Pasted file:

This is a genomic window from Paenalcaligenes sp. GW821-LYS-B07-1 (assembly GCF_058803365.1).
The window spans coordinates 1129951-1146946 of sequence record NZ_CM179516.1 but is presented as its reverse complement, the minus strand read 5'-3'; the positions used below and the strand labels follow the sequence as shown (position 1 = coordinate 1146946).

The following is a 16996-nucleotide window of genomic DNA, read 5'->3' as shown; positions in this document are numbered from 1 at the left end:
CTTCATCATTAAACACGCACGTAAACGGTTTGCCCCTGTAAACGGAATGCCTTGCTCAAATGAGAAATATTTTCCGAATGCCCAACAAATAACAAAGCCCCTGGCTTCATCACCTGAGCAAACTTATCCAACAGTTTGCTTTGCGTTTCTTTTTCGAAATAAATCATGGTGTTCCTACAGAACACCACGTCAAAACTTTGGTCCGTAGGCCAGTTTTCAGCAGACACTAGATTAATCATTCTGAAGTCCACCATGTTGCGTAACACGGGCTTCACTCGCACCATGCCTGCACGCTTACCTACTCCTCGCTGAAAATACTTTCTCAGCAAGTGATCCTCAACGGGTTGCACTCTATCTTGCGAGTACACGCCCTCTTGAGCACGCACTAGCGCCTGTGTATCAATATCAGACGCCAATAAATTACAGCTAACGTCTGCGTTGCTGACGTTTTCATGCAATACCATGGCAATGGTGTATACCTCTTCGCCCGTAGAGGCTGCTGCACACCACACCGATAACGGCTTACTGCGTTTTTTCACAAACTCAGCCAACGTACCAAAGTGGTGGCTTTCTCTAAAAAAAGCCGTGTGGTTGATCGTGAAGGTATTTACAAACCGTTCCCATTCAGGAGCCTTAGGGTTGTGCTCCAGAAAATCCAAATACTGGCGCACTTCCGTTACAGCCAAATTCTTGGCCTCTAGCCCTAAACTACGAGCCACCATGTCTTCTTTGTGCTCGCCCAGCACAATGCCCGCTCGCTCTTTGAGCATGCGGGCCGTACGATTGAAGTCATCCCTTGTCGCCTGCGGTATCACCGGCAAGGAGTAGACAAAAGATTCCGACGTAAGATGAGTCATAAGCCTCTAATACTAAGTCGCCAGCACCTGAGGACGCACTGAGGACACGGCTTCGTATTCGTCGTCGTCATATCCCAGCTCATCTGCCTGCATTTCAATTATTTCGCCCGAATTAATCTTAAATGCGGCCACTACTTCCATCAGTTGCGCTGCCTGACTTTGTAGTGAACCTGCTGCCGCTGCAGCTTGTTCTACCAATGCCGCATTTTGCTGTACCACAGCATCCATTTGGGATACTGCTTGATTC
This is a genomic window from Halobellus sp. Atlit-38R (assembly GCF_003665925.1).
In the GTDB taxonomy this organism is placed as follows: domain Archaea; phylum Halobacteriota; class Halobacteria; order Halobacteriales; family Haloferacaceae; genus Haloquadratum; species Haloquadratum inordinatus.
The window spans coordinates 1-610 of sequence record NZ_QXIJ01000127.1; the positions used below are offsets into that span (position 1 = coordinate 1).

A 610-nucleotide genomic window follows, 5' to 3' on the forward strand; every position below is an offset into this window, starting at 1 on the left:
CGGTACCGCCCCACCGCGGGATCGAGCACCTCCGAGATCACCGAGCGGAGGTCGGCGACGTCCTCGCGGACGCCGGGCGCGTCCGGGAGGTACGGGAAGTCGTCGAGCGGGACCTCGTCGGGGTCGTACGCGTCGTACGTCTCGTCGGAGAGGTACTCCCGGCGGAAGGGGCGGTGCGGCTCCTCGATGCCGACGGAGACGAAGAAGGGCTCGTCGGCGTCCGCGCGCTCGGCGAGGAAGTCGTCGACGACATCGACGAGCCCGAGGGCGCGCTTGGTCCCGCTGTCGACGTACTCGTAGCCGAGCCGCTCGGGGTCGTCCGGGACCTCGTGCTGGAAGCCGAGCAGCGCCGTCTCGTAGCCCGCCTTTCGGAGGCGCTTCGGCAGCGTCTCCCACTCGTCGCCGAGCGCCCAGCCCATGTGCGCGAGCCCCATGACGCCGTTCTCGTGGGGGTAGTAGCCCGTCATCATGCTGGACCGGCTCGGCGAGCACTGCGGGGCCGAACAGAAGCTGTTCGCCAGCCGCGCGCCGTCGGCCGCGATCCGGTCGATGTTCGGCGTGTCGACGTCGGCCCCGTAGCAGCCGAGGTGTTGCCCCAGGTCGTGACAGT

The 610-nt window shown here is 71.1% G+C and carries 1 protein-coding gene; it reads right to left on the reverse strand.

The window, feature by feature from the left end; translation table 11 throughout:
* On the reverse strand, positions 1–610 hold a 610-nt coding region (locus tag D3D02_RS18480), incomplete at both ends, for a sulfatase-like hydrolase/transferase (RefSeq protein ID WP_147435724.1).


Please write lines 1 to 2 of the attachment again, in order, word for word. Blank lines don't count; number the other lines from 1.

This is a genomic window from Paenalcaligenes sp. GW821-LYS-B07-1 (assembly GCF_058803365.1).
The window spans coordinates 1129951-1146946 of sequence record NZ_CM179516.1 but is presented as its reverse complement, the minus strand read 5'-3'; the positions used below and the strand labels follow the sequence as shown (position 1 = coordinate 1146946).